15. This is an English Translation of the article is posted below.... and you might want to see the videos from the original link --->> Interview with Sandi Gardiner and Ben Lesnick by JeuxOnLine Interview with Sandi Gardiner and Ben Lesnick by JeuxOnLine By Kantziko 11/15/2015 at 14:55 3 In Galactic exclusive offers JeuxOnLine an interview with Ben Lesnick andSandi Gardiner, respectively in charge of the community team and the co-founder and VP Marketing Cloud Imperium Games, the studio developing Star Citizen. This interview focuses on the IGC relations with the international community and French, but also the game itself. It was conducted by Kantziko the 4th and 5th November and is published byAltarec Smith. I highly grateful for the time spent to do and transcribe! Here it is edited and its transcription into French, they have done for you. - Elglon The video The transcript [Intro by Kantziko] - Hello and welcome here Kantziko the section Star Citizen for JeuxOnLine, We are here in Switzerland, but as you see it with the poster who is behind and the little pin that I have here, I I could make this summer Colonge during GamesCom (not the Games Week, of course) for the event organized by IGC around his game Star Citizen. The day after this event, we were able to talk with different members of the team including Ben Lesnick, Sandi Gardiner and Chris Roberts. In talking with them, we joked a little about a subject, then it became serious and it became a reality last week, with the realization of an interview, cross, Sandi and Ben, a day of Meanwhile, via Skype. For this interview, we chose with the editorial team of the section, namely Elglon, Altarec Smith and myself different questions to address different topics. Among these topics was the report of Sandi and Ben with France and the French language; and you'll be surprised at their answers. We then addressed the issue of how CIG adapts to different linguistic groups, including the Francophone group, which concerns the French of course but also Swiss, Belgian and Quebec (and others countries) . Finally, finally, questions about the game itself and strategies marketing they have around their play. It is a new experience for us. We have surely made lots of mistakes and imperfections. I hope you will forgive us, but especially the content of this video will interest you. To make your return, you can use the comments below this article, or the Star Citizen section of our forums.Thank you, I leave you now with the interview and perhaps soon. Goodbye ! Kantziko (K) - Hi Ben! How are you ? Ben (B) - I'm fine, and yourself? K - Well, well, thank you. We had seen three months ago in Cologne and during our discussion, we learned that you have lived in France, is that true? B - Yes, yes, I was a teenager. I lived in Aix-en-Provence. K - How long? B - about 2 years. My father worked for IBM, and they sent him out there for it develops databases for hospitals. So I went, like the whole family. K - And you have learned a little French, but have forgotten everything, right? B - In the past, I spoke French, yes. I still can read it, and if I put myself seriously for a few weeks, it would, but I do not have time to do it, at least right now. K - It seems that you speak French. Sandi (S) - Yes, I speak French ... a bit (in French in the text). I speak French because I studied in French schools, being small, Australia. There is the French Alliance in Australia, and also in Santa Monica. K - But is it because you have ancestors who are French? S - No, my father speaks French and he insisted that I also do. K - Just like that? S - Yes, just like that. I like Paris. I wanted a foot-to-earth in Paris, you know. K - We met in Cologne for the Games Com. And we talked about on this occasion: So you lived in Paris? For how long ? S - 1 year. In Paris. K - How was it? Good ? S - Yes, of course. Go shopping, etc ... K - And at what age? S - 12. K - Ben lived in Aix-en-Provence, but he was a little older. 14 or 16 years, right? S - Yes, I think so. It was his father who ... K - Yes, his father worked for IBM there. S - Oh, yes. K - This is already registered (the interview of the day before). I have evidence. S - I went to the Cannes Film Festival the last 12 years, and the Grand Prix of Monaco, too. K - So beautiful part of France. All is not as pretty. S - I love as Alsace, Bordeaux, Aix-en-Provence also very pretty. K - So we can cross you in France by chance. S - Yes. Yes I do. K - Good to know! Now the mandatory question for people who have visited France: did you eat frogs and snails? S - Yes! The snail, frog. It looks like chicken, frog. And the snail, with butter, to taste it .... it's good! B - It is interesting to work in a number of cultures, not just the French. For example, how the Germans react to Star Citizen over how US react. And even through the development teams!Changing the way we work according to the people. And it is interesting to see how the project takes shape from this cultural difference. K - Yes, sure, anyone who has worked in an international environment abroad, can say that it changes a lot compared to work in his own country. B - If I go upstairs, everyone is noisy, and apostrophe. In the United Kingdom, everyone heads down and working in silence. K - ... 17h and waits for the cup of tea! K - Sandi, can you read a piece of Lord of the Rings in French? S - No, I can not, I do not have the book with me. K - But you keep reading with your book club? (reference to an old Reverse the Verse) S - Yes, my book club is part of the French Alliance. K - It's impressive, because the book is not so easy. S - No it is not. But we also do others, which I do not remember the name, which are more traditional, classic. K - About the French community in Star Citizen ... Do you hear often speak of them? Not enough ? B - I would say not enough. The German community is almost more noisy, they are much more involved than other European countries. But I would like to read more from the French community. K - Ok, we'll try! You've heard a lot about me to set up this interview. But we would like to do something more formal, more regular. So it will be no question that German only, and you also know that the French are waiting for your game. B - I would love to do it more regularly! As I can do with Batgirl (Nikki D'angelo), if that tells you. K - Yes, of course! Going back to the cultural diversity of the Star Citizen community, do you have any statistics on the country of residence of each? If most of the community comes from the Anglo-Saxon countries, USA, Australia and the United Kingdom in the lead, followed by Germany, France, Italians, too, perhaps? Other countries ? B - The Americans represent the largest share, of course. But not as much as might be expected. They only 50% of the community. The Germans are the second largest group, about 20%, and then all other countries fall below 5%, with England head, behind France and then Italy, etc. K - Ok, so you have about 70-75% of backers who are native English language. B - Yes, it seems correct. K - What do you think of the French?Do they annoy you? You having fun? S - I love them! We just hire someone to marketing, and it is French. From Paris. K - And where does it work? In Santa Monica? Or other? S - Santa Monica. His name is Vincent Galopin. K - This is a fun name. Will we see in videos, or events? S - Yes, I hope, I wish! K - Okay, cool. We expect to firm up. About the French community about Star Citizen, you often hear about us, or at least is showing particularly French backers, or you do not even know that we exist? S - I can not say I hear a lot about you, but I guess it's because I do not often go to the forums. But elsewhere, where the French community? Dedicated sites? K - Yes, we have dedicated sites. I work for one of them finally free. But yes, the fan sites perhaps three or four major, JeuxOnLine, Starcitizen.fr (big) and also starpirates.fr and surely others. We also have talented people like the person who made a lot of videos using components of the game ... S - Do years1hundred is French? K - No, I mean another. I forget his name [I was referring to the Phalanx Bloox with his video "Welcome to the Jungle", in fact, NdT] Yes, some talented people. But then, our presence is not obvious? S - Are you on the Community Hub? K - We're trying. And it is also one of my questions: what did you envisaged with this tool? Should we publish all of our items or make a single waypoint to our own site? S - I think I should talk to Ben. We had talked about having a world map on which a fan could click on a country like France, and thus obtain a list of links to various French community sites. K - That would be great! A backer recently proposed a map Google that every backer positions above, which joined a little idea, but there were no links above. So yes, it is surely a good idea. S - This would be a way to connect people. Everyone would choose what interests him. B - For me, you could push all your articles on the Community Hub. It's been two months that we have released this tool, and we are watching how people use it. Within a month, we will resume the subject and discuss everything that does not work, and the gap with the way people actually use it to redefine the process. So expect changes on this subject, and in the meantime continue to push content to the tool. Ultimately, I think we have to work with a limited number of content creator, we approve, as you, or INN (Imperial News Network), persons who provide high quality content. In any case, offer better visibility, notably through the Community Hub. K - It's great, really. K - Ah, for the next question, I was harassed by different people to ask. B - It is never a good way. K - We have heard of deploying local servers in Europe as an objective of the fundraising campaign (the objective of 25M). What can you say about it? I ask because our pings are still high (large latency), and if we know that you can not do everything at the same time, we are eager to learn more, whether it's planned or to 'stop. B - It is always expected. For now, we still carry the game on the Google platform (GCE), and once this is over, we can explore new directions. I do not know the technical details, but we obviously want everything to be in place to ensure the success of the game, including Europe. If we think back to Wing Commander, we can say that he would never have had the success he has had no European players, very passionate, so it is important to treat this community. K - So we just wait ... what, six months? 1 year ? B - I never give date. * laughs * And I never fit me on the way engineers. I do not understand what they usually speak. Yes, you just need to be patient. K - Ok, so if you have a chance to do, tell the people who care that we are eager to have better pings. B - We go to Austin next week, to make a bunch of interviews and the Around the Verse, I will make sure to include this issue. K - Cool. Thanks good ! K - How do you translate the official content of the project? For now, all is published in English. And a sub-group of French fans, reflecting as much as possible to allow all others to follow the news. But do you return to this in-house translation task, one day? S - We always focus on the following languages (with the acronym EFIGS): English, French, Italian, German and Spanish. We could possibly work with some of the fans to produce this content translated, perhaps by paying them even if the terms remain to be defined. At least in the five languages mentioned above, at first. K - Does it work by submission, piecemeal, saying, "oh, I translated this article in such a language, you can review and validate it for publication?" S - Not really, it would be rather to establish the role of a semi-official translator for an entire language, a role that would be paid. K - But that concern a single individual or an entire group of people, to have this responsibility on the translation? S - Probably just one person, even she allocate work thereafter. K - So just a person? S - I do not know, maybe. I do not have the details on how it would work again ... with the Community Hub. I would have to talk about it with Benedict. Besides, you could interview him about it. K - We heard Sandi speak German during GamesCom. And as we were saying earlier, about a quarter of backers do not speak English. What are your efforts to bring more official content in languages other than English? For now, these are just the fans that produce this translation effort, but do you have on your side initiatives? B - Yes, we have. We do our best, but soon you will get to see a new charge of German communications, which will help us translate the content in that language, and then it will be the turn of the French, Italian and others. A priori in that order. But before that, we had to ensure we had the tools to do it. The official website and the game itself are designed to easily integrate content translated. So now it's really a matter of resources to produce content in different languages. If we imagine a section of the forum dedicated to French, we could very well set up and let her live her life, but we would like to moderate it, have someone to interact with the community ... but we do not want do that if we do it with the same level of quality that is done currently for English. K - Yes, it is well aware of the quality that is dear to you and you stick to it. Thank you for this detailed answer. About the game itself, we saw some things translated for a few months, as the game settings, or assignment of the keys, and then you have backtracked. Was it for reasons of quality that you came back, or for another reason? B - Ah, that's an interesting question. What you saw in the Arena Order was not really what we wanted to do initially, but simply rapid response to a legal constraint in Canada. We have partners in Canada (BHVR, Turbulent) and for reasons that are unique to Canada, we had to translate this into French. It was therefore only very partial and rudimentary efforts. But we will review everything and make these linguistic adjustments as needed, before the release of the game. K - It is not vital to all backers but a fraction really expected this kind of adaptation is the reason why this question comes up. B - You can tell them that it is not forgotten, it is still in the plans, just be patient. K - Still in the same vein about the content of the game itself, in the Persistent Universe in 42 Squadron, all the dialogues and texts coming, how do you translate that? Do you use external resources, or let you internally? With your partners? And to cover all other (many) foreign languages? B - For most languages, we will use consultants. Maybe the German part will be done with our branch in Germany. Most important, for now, the development perspective is to ensure that we can technically do these loads of different languages easily, we can replace the dialogue with another language, etc. It is very important to have the tools to do before interest us the content itself. At the time of first Wing Commander, they tried to do it in-house, and it did not go very well, especially by having foreign employees in Austin, Texas. So from Wing Commander 3, they began to go through external solutions. K - And much more exotic languages, rare, will you try to rest on backers communities, or will you simply do not start the debate? B - I wish we could do like that. With some tools modding, probably after the official release, we could offer this possibility. The most common languages such as German and French, we will have them before the release. But for others, yes, specific tools will allow backers to do these translations. Then we will probably have distribution partnerships. For example, in Asia, we will certainly be partnering with publishers, particularly in Japan, and we will make them make a localization of the game for the local market. K - And for the Banu, or Xi'an? B - For these languages, we have no need to translate, it is the advantage! * laughs * It will be the same in all languages. K - Squadron 42 has a lot of content, since we have seen the script of this huge campaign for Citizen Con. Is this content will also be translated, or not? S - Yes, we always speak the same languages including: English, French, Italian, German and Spanish. K - Using external consultants? S - I think so. Let me check with Erin taps on his keyboard * * K - I think I have one last question about the location of the game: Chris mentioned the use of VoIP (Voice in direct communication in the game) to enable interaction between players in the vicinity 'universe. We also glimpse the thoughts floating mechanism to respond in dialogues of Squadron 42. Can we have a mixture of both Persistent in the universe, with a choice of stereotypical phrases, and whose meaning will be automatically translated to other players in their own language? Some games known as Dota2 or War Thunder, using such mechanisms and this is useful when you play collaboratively with strangers. B - Yes, I think that we will have a similar tool before leaving the game It seems to be the optimal solution adopted everywhere.. If we talk of Wing Commander, of course access to a command button to trigger breaks the immersion, but we also need solid game mechanics.So yes, we will make efforts in this direction. K - Ok, fine! Now less talking and more of the languages. We also hope that this interview will be seen by more than just French, so as to try to bring more exclusive news. Do you think the output of the FPS game, Star Marines, will bring in the game a whole new population of fringe players who previously were not interested in the vessels and the rest of Star Citizen? If so, how much do you think these new players will arrive? They account for 10% or 50% more compared to the number of existing backers? What are your estimates? B - For now, as you know, we leave a little aside the FPS to focus on Alpha 2.0 and it really is the asset that will bring the most players. Alpha With this, people will really understand how the game works. The Commander Arena and fighting with the first vessels are not at all representative of the final game, they represented only a fraction of the game. While with the Alpha 2.0, even if it's only the beginning, when people go to connect, will be able to operate the different mechanical, all will be consistent for everyone. And besides, the FPS will be included directly into the gameplay. If you had asked me a year back about FPS, I would have said that we would do a campaign (marketing) specific about it, try to seduce players of this segment, and perhaps 50 or 60,000 to bring players through this. Now I think we'll skip this step (specific, to do marketing on this), even though we will continue to Star Marines, the simulator in the game, which will be integrated in the 2.1 or 2.2. In my opinion, it will not have a significant impact, compared to what will generate Alpha 2.0. K - Ok, so what you just said, what is your strategy. But for this fringe players who are only interested in the shoot, and that could come in Star Citizen, how do you feel? B - To be honest, it is not these players here that interest me first. I want the players adhere to a vision. I hope the game will be good enough to interest on certain aspects of specialized players, but they will not really aware of what is at work, such as double precision. And I do not really want to have players who are just to fire guns. I would prefer players who actually live in the Star Citizen universe. K - Those players who do not want that pure shot would miss the game, do you? B - Yes, that's my opinion. Even if a certain amount is dedicated to this, we do not want to specialize in the FPS and interest us at this point. This must be part of the larger whole that is the Star Citizen universe. K - But you could use it as a loss leader, by bringing players to the game "specialists", who later discover the wealth of the universe and can be integrated into, right? B - Yes, that would be fine. We will also perhaps months free access to Star Marine, history of interesting players of Call of Duty, for example, and it will be good enough to make them want to discover the rest. K - Okay. Concerning the 2.0 Alpha, do you think that some of the backers who really plays, because they made the round of the Arena Commander, going back to the output of this Alpha and if so, how much percentage of the community? B -. I think all those who have tried the game a day, and even new people, come try this Alpha as it represents a major change for the game It will be much closer to those for which the people have committed the top and the initial vision Chris Roberts final game. So yes, this Alpha should bring back all those who expect more content, and also with the agenda of the new features (mining, repair, etc.) provided, we should get to make them stay because thegameplay will be more varied and changes will no longer just small changes on a single facet of the game as with the Commander Arena. K - Think you can bring to the game a new population of players with new features, like the FPS? S - Yes, absolutely. With the baby PU happens this month ... K - Oh, you announce a date? S - We are so close in recent weeks, yes, it will happen this month. And this universe embryo is so unique that it will drain players new to him, and sauté former players. The crew management will also participate in the craze. K - In proportion, is that these new players will represent something like 20% of the current total of backers? 50%? 100%? What are your expectations ? I speak for the next six months, not five years. S - You mean besides the current one million? Perhaps 200 to 500,000 new players. K - So a good 20% more. S - Yes, from 20 to 50% more. Ben said that? K - He did not give a specific figure. He was not even sure there would be a special effort to appeal to FPS players, and the Alpha is sufficient to itself to obtain enough new products to exceed the simple framework of the FPS. And besides, he thinks that the players coming to the FPS will miss the real interest of the game. But in fact, it has mostly dodged the question. S - I agree that the only FPS surely not have as much impact as the PU baby, to attract new players. The FPS market is vast, and very mature, with large franchises ... K - ... but the interaction of the players in Star Citizen FPS level with the rest of the universe can bring this aspect of the game to a whole new level, right? S - Yes, it's true. I think players will want to try our game, because they are curious, but I think part of our FPS game will be refined, become more mature over time. For now, these are just some aspects that will be mixed with the rest of the Alpha 2.0. K - How do you do marketing on appearance alone FPS? Will there about the set of packages made just for that? Or free month of "season pass" to begin with this one aspect and finally integrate the universe? S - Yes, because it will match the expectations of some players who want to start with the simple FPS and may be behind, will be interested in the rest of the universe. So, yes, we will sell access this way. K - When that he will do? S - I'm not very sure. I would have really immersed myself in the FPS and assess whether the level of quality achieved is sufficient. K - You said he had a certain maturity. Is this maturity will be reached in six months? One year ? Or you just do not know yet? S - I can not comment on product maturity in six months. I have to see him first. K - The next question is very personal. I am very interested in game design. And I've seen a post from a backer, about the interest to consider each inner vessel (large enough) as a potential level of FPS. He hoped that this conjunction of interests was one of the constraints during the design of larger vessels. From there, I was wondering if you had planned to integrate directly in Star game modes Marines, simulating collisions and taking place in the interiors of large vessels, such as Idris. Is that the case ? B - Yes, it is already part of our considerations. At the beginning of Star Citizen, when we were designing a vessel, all started from the original idea of a designer with a drawing of the exterior look of the ship, it seems cool and is adapted to the combat mechanics, and for us to neglect the inside. It was often six months after another designer ironed on the vessel and showed which parts of the interior of the vessel could operate in terms of gameplay and which parts not. Now we address all these issues simultaneously. Yesterday, for example, I was sitting with the person who made the design of the Crucible (which Ben forgot the name) and we did just that: go inside, wondering if it was a FPS level if it should or not. This amounts to asking whether the level would be fun, fair between the different teams, if possible pathways work, etc. You will see what I mean in a document detailing the Crucible, within a week or two. K - So do some inland vessels will be used as level Star Marines? B - No, because I think that these levels will be already there in the Alpha 2.0 before they are in Star Marines. K - Yes of course, if we can have an open world as the baby PU, why bother working to integrate it into a single sub-module. K - To the last question, she already had some answers with the latest Ten for the Writers,but I'll ask anyway. I love role playing, and what worries me in Star Citizen is its "sandbox"(sandbox). This involves creating our own goals in the game, live our lives as we hear in the universe available. But sometimes people get tired simply are too lazy to create their own ultimate goal. Will you then lead them gently into a larger story? With major events that would be directed by the team of authors of the game? By having bits of information throughout the universe? And finally by changing the main plot of the universe? For we know that 42 Squadron, the campaign solo game will be scripted and propose a clean frame, but is it the Persistent Universe will instead be static or change over time? Can we have, for example, thestar systems of human influence suddenly be controlled by Vanduuls after an attack? B - Yes. The answer to all this is yes. We want to go through with our vision but also be responsive compared to players. We look forward eg Operation Pitchfork, which includes a set of players with own vision of what they want to do in the universe. And we would meet.The changes should not be artificially with a patch coming out every X months, causing the transformation of a star in a supernova, and everything is transformed. No, if I come back to the idea of role-playing, Star Citizen should be like a Dungeons & Dragons campaign, in which we respond to how players take their role and without forcing them to do what we want they do. Force is not very funny long term. But lead them in one way or another to the cellar where they must fight the troll, this is the right way to go, so to speak. Chris, at the beginning, told us about his vision of the Earth ravaged by Vanduuls. I'm not going to say that we will inevitably cause that or it's the end of the global scenario, but I imagine it would please some players, and we will go in the direction of the current. We do not have yet a predefined frame for the very long term, but we want to integrate tools of "game mastering"(narrator, master of the game) to be able to interact with the players. K - The famous "masters of the game," they will necessarily writers working for you, internally, or are you planning to entrust this role to some specific and well-identified members of the community? B - I think it will evolve and expand over time. We have moderators (for the week), so I think we will also have masters of the game among the players. Maybe they will have no access to the tools directly to avoid excess, however. K - So a master of the game at different levels, with more or less powerful tools to do it? That sounds very interesting! And so we come to my last question: What is the question I have not asked and you would have liked to answer? B - I have no answer to this question. I am always happy to answer questions, and since Wing Commander, so ... No, I do not think there is anything beside which we would have missed. K - What is the question I have not asked and you would have liked to answer? S - I think that apart from the simple translation, I wonder what we could do to make our communication towards more accessible French community. If you have ideas to share us. I think the idea of the world map of the community we were talking about earlier, is one, and I'll talk to Ben. But otherwise, with the peculiarities of each country, I wonder what to do to help each community. For example, in Russia, financial conditions being less favorable than in France, the price of the first package already means a lot to the players. Regarding France, I would like to know what is a priority for you: for example, instead of translations on the vessels, or rather the contents of the Alpha 2.0? Or how will the FPS? If you know what I mean. K - Yes, fine. We know how much our articles are read, thanks to traffic statistics.But precisely, the idea put forward in the discussion prior to centralize and formalize translations on the official website, could help. For now, there are a multitude of parallel translations and sometimes they are a little wait. So create a sort of approved translators team could help the whole community. This would validate de facto published content and reassure readers about the validity of the content, as approved by IGC. At least that is my personal opinion. S - We'll see, yes. Well, of course we have Vincent, that would be a good translator, but ... I'll check with him how we could handle this, and what is the return on it. K - Ok, you do not talk really French, but can you say the name "Benedict Beauséjour"(CTO Turbulent, referring to the interview with Jared Huckaby who could not pronounce the name)? B - "Benoît Beauséjour" (pronounced correctly) S - "Benoît Beauséjour" (idem) K - Yes, this is perfect. K - Well, thank you. If we repeat the experience, we could have a lot of new questions for you. B - With pleasure, yes! At some point, my French will come back and I could use it. K - You could join Sandi her book club, reading in French. B - * laughs * No, I think not. I would like, I find it fascinating. But no. K - Thank you very much. It was very interesting and I will have a lot of work to transcribe it (Iconfirm -_-). But it's always a pleasure to do so (I also confirm \ o /). Still thank you for their time and for all the work you do on the game. B - Thanks for inviting me, and we can do it again, of course. K - Thank you. I hope you pass back to certain events. Maybe not the next will be far different as PAX something, but you will come back for the Gamescom no? S - Yes, we'll be there again. K - And about the Paris Games Week? You missed this year's agenda of issues.But next year, you try to be there? S - Yes, I would. It was at the end of October, right? We will try. Or maybe to another independent event there. K - The next Citizen Con will be held where? S - Los Angeles K - Ok So in two years in Paris.? S - * laughs * Yes! K - Okay, bye Ben! B - * * waving goodbye. K - Thanks again, and good day. S - Similarly, a next time! ** End transmission **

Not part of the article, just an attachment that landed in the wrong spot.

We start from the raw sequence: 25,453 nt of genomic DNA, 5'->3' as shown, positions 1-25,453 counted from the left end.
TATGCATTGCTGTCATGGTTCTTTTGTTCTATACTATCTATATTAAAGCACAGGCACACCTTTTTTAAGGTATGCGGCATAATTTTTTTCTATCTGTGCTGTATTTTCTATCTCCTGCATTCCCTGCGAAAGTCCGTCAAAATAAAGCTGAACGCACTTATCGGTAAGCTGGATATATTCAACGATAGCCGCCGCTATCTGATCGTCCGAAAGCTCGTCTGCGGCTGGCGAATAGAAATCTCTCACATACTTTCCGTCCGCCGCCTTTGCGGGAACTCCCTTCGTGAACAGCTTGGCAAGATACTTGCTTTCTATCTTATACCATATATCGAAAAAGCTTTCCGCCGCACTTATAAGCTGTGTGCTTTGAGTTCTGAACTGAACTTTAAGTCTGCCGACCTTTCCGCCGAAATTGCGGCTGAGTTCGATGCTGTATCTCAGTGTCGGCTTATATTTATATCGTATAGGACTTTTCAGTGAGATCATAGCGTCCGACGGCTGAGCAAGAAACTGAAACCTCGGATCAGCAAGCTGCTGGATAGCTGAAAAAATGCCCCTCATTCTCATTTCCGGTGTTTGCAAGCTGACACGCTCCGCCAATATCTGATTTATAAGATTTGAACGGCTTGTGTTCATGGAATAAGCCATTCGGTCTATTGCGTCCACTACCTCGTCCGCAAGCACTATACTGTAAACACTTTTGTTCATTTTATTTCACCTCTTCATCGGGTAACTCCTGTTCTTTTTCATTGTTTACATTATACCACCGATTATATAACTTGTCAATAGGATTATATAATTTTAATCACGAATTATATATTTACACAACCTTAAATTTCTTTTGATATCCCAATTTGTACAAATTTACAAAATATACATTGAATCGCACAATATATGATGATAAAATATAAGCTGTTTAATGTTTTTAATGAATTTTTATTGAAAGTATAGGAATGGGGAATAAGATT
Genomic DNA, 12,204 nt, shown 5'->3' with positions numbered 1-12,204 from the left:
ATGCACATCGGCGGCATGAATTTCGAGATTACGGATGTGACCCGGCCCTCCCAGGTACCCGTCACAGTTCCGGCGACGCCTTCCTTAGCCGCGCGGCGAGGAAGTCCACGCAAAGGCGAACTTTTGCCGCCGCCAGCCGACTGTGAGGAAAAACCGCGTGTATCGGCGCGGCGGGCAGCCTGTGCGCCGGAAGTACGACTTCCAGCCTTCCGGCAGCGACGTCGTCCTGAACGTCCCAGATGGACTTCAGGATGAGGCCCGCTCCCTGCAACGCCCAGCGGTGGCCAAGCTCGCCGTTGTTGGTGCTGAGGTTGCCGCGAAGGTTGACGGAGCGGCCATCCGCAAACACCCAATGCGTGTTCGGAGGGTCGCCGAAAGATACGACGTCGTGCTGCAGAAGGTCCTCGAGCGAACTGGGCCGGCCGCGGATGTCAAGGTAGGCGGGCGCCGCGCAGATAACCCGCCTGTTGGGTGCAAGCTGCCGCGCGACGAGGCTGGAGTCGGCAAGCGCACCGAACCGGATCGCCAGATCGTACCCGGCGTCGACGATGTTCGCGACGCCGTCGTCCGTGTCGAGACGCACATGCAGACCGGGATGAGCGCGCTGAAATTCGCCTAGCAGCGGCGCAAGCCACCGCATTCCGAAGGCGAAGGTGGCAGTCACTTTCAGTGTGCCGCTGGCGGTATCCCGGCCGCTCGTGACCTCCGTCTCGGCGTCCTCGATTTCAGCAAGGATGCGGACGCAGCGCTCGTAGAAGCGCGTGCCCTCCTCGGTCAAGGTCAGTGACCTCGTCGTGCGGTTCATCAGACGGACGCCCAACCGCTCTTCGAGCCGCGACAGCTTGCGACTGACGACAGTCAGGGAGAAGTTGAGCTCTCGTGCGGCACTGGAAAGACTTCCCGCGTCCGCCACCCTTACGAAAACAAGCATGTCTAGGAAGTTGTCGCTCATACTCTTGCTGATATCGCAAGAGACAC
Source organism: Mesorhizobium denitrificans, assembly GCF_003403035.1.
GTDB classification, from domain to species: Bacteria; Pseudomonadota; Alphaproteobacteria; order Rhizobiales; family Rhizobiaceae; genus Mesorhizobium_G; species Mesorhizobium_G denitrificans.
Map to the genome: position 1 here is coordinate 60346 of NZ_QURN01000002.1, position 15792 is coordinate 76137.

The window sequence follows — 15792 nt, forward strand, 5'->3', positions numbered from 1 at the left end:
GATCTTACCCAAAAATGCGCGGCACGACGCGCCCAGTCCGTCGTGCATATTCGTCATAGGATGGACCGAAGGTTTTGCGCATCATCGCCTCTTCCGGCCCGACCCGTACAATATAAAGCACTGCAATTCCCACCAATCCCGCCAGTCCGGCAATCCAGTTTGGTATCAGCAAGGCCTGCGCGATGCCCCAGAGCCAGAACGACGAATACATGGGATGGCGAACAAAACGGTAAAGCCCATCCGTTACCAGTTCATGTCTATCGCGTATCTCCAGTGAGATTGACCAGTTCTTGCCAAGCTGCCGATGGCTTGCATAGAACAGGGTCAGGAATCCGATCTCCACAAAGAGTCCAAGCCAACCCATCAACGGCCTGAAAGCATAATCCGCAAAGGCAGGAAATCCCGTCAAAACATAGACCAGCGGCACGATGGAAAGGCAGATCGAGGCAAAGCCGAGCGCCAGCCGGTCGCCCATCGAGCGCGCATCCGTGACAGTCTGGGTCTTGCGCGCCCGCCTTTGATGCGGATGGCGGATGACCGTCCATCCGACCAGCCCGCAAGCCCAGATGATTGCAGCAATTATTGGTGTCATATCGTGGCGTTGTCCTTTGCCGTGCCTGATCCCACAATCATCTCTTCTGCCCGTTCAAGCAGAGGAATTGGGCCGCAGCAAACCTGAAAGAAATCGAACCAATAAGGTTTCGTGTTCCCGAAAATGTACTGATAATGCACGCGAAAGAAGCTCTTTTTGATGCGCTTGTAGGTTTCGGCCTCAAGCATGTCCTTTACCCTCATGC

16. Meet a fan who has spent $30,000 on Star Citizen ships Good interview article with CR NewsReviewsHardwareBest OfMagazinePro